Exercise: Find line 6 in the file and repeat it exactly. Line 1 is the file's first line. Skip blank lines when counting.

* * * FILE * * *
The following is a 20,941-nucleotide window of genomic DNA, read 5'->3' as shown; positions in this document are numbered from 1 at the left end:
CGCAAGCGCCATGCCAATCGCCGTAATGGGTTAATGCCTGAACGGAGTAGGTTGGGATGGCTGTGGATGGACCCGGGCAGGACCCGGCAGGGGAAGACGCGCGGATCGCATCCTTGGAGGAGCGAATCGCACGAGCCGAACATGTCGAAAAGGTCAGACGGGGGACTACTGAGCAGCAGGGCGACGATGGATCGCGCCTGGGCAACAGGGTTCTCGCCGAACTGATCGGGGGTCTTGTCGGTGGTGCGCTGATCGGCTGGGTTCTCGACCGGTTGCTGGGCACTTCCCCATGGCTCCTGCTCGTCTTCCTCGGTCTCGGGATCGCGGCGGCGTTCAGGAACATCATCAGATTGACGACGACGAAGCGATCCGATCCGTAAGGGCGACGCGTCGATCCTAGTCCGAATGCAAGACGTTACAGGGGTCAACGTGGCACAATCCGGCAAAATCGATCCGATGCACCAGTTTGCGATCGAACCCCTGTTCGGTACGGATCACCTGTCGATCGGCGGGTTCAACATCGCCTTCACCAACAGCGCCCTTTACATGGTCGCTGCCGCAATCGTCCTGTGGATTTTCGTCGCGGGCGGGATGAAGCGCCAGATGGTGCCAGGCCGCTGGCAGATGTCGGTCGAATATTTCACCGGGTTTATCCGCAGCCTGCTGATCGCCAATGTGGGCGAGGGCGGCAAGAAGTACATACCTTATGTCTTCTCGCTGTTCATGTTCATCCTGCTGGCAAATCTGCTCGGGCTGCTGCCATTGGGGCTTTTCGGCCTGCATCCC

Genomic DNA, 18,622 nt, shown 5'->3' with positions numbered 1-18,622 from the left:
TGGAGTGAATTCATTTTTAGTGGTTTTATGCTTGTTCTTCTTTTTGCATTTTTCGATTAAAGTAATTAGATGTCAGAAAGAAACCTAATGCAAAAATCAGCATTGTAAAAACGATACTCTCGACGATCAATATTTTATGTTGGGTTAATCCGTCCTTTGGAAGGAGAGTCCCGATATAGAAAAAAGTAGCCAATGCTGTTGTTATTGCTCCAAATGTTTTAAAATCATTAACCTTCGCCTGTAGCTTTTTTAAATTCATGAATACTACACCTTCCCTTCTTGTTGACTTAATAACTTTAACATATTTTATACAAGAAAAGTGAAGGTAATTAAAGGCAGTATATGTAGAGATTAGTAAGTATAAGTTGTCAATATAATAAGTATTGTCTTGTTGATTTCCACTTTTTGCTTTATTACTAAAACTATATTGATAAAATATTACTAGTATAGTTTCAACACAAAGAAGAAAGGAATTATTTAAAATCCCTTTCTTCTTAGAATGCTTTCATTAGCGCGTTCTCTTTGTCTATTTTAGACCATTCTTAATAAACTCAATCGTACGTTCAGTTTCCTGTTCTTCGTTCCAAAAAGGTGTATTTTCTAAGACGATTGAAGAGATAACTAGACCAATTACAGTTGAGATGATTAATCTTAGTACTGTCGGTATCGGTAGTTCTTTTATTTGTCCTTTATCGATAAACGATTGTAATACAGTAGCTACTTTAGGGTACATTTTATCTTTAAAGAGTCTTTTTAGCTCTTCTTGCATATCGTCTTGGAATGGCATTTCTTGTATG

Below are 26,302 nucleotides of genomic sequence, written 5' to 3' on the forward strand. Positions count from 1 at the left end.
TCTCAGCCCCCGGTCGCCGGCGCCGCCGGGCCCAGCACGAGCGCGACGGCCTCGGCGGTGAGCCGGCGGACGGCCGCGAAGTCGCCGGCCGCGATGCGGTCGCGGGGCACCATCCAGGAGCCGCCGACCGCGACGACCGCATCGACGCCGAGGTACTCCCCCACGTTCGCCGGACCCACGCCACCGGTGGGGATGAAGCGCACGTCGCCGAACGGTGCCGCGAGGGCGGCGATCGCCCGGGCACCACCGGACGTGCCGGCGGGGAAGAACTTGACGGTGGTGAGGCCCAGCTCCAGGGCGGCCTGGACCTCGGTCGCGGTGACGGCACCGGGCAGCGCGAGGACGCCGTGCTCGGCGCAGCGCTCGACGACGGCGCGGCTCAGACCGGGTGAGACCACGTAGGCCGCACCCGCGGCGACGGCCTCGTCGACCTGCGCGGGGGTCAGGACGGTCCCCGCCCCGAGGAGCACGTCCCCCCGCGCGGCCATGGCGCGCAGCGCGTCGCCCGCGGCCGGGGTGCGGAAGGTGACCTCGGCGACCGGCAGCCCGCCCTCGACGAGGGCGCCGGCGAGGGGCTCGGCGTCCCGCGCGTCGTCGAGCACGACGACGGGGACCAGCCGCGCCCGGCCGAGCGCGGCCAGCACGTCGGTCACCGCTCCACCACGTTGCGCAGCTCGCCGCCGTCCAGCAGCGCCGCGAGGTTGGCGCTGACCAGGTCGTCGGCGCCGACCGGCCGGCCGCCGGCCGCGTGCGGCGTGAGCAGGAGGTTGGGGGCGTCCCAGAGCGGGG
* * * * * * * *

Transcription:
TCTCAGCCCCCGGTCGCCGGCGCCGCCGGGCCCAGCACGAGCGCGACGGCCTCGGCGGTGAGCCGGCGGACGGCCGCGAAGTCGCCGGCCGCGATGCGGTCGCGGGGCACCATCCAGGAGCCGCCGACCGCGACGACCGCATCGACGCCGAGGTACTCCCCCACGTTCGCCGGACCCACGCCACCGGTGGGGATGAAGCGCACGTCGCCGAACGGTGCCGCGAGGGCGGCGATCGCCCGGGCACCACCGGACGTGCCGGCGGGGAAGAACTTGACGGTGGTGAGGCCCAGCTCCAGGGCGGCCTGGACCTCGGTCGCGGTGACGGCACCGGGCAGCGCGAGGACGCCGTGCTCGGCGCAGCGCTCGACGACGGCGCGGCTCAGACCGGGTGAGACCACGTAGGCCGCACCCGCGGCGACGGCCTCGTCGACCTGCGCGGGGGTCAGGACGGTCCCCGCCCCGAGGAGCACGTCCCCCCGCGCGGCCATGGCGCGCAGCGCGTCGCCCGCGGCCGGGGTGCGGAAGGTGACCTCGGCGACCGGCAGCCCGCCCTCGACGAGGGCGCCGGCGAGGGGCTCGGCGTCCCGCGCGTCGTCGAGCACGACGACGGGGACCAGCCGCGCCCGGCCGAGCGCGGCCAGCACGTCGGTCACCGCTCCACCACGTTGCGCAGCTCGCCGCCGTCCAGCAGCGCCGCGAGGTTGGCGCTGACCAGGTCGTCGGCGCCGACCGGCCGGCCGCCGGCCGCGTGCGGCGTGAGCAGGAGGTTGGGGGCGTCCCAGAGCGGGG